There’s a lot of work and financial know-how involved with executing someone’s Will. An executor has to deal with the courts, close your credit card accounts, and divide up all your assets. The best person to choose won’t just be someone you trust but also someone who has the time and financial aptitude to carry out your wishes.
If you think carrying executorship a two-person job, you can add a second executor. You can even decide to name a second person as a backup executor in case your original executor can’t (or won’t) do the job. The point is, when you have a Will, you have more control over what happens with your estate when you’re no longer around to manage things.
Date, sign, and witness the Will to make it valid
Now comes the easy part! When you’ve put all your final wishes into your Will, it’s ready to be printed and signed.
Making sure your Will is legal is pretty simple and doesn’t require the help of a lawyer or notary. All you have to do is:
1. Print your Will (you need a physical, paper copy.)
2. Date and sign the Will in the presence of two witnesses (your witnesses shouldn’t be beneficiaries or spouses of beneficiaries.)
3. Have your witnesses sign the Will as well.
There are a few other things we recommend doing after you finish making your Will to make sure it’s legal, safe, and always up-to-date, including finding a safe place to store it and talking to your friends and family about your wishes.
And there you have it! A completely valid, legally-binding Will.
What should never go into a Will?
A Will should be a comprehensive document covering all the assets you want to give away. But there are a handful of things you should never include in a Will:
- Jointly owned accounts, businesses, and properties
- Life insurance policies
- Retirement plan policies
- Gifts and money for pets
- Funeral and burial wishes
If you jointly own a bank account, your relationship with your co-owners has a feature called the right of survivorship. When one co-owner dies, the other surviving co-owner automatically gets 100% of the ownership. The same is true for any business or real estate property you own as a joint tenant.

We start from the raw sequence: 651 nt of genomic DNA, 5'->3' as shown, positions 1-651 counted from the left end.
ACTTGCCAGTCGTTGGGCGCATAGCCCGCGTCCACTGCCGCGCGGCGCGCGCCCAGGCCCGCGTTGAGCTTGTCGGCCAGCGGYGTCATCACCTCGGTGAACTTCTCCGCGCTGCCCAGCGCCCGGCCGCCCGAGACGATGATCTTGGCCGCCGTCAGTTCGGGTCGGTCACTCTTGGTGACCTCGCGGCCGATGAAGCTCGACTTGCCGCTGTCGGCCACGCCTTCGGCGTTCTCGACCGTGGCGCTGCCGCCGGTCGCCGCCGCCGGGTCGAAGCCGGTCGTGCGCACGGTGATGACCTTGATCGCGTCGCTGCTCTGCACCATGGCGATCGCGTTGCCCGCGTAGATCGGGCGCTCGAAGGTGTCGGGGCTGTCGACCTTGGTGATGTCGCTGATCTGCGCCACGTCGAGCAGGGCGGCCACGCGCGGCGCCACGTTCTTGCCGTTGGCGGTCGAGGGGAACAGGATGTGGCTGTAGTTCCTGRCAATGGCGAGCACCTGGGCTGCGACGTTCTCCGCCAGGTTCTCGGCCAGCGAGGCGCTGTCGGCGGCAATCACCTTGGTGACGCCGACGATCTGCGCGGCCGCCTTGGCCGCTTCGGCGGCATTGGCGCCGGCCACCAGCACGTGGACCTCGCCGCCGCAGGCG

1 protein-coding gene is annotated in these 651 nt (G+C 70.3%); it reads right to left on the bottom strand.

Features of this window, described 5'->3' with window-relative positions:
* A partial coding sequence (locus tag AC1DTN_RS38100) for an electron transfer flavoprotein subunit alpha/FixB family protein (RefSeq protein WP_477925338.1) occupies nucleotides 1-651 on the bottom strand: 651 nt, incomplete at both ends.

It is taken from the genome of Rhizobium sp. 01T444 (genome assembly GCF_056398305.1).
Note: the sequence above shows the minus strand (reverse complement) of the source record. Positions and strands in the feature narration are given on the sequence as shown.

This means when you die, you no longer own any part of that account of property—and you have no part of it to gift to others.
Life insurance & retirement plan policies
Life insurance policies and retirement plan policies like the Canadian Pension Plan already name your beneficiaries. When you die, that insurance payout automatically goes to your designated beneficiaries and overrides anything you might include in a Will.
Including a life insurance or retirement plan policy in your Will is an empty gesture, as the payout goes directly to that beneficiary, and not into your estate.
Gifts and money for pets
For estate law purposes, pets are “things” or property. So you can’t leave them any items or money in your Will since they can’t legally own anything.
What you can do is leave a pet (a.k.a. the property) to someone and give that person toys, items, food, and money to ensure your pet lives a happy and comfortable life if they outlive you.
Arrangements for a dependent with special needs
Arrangements to take care of a dependent with special needs should not appear in a Will.
Instead, consider setting up a special kind of trust. A trust is a legal tool that lets you appoint someone (the “trustee”) to hold money for the benefit of another person (the “beneficiary”).
A trust for someone with special needs is called a Henson trust. A Henson trust lets you give a disabled person income without impeding their eligibility for social benefit programs.
The law around these trusts can get complicated—it’s a good idea to see a lawyer about setting one up.
Funeral and burial wishes
Whatever you do, do not leave the only copy of your funeral and burial wishes in your Will.
It can sometimes take people days, or even weeks, to locate an original Will after someone dies. Meanwhile, most funerals in Canada happen within a few days of a person’s death.
It’s possible those planning your funeral won’t find your Will in time to know how you wanted to say goodbye. So, if you want your favourite flowers or a special song played at your funeral or if you want to be buried with a meaningful memento, it’s a good idea to document that separately.
To have a comprehensive Will that will protect your loved ones long after you’re gone, it’s important to know not only what does go in your Will, but also what doesn’t.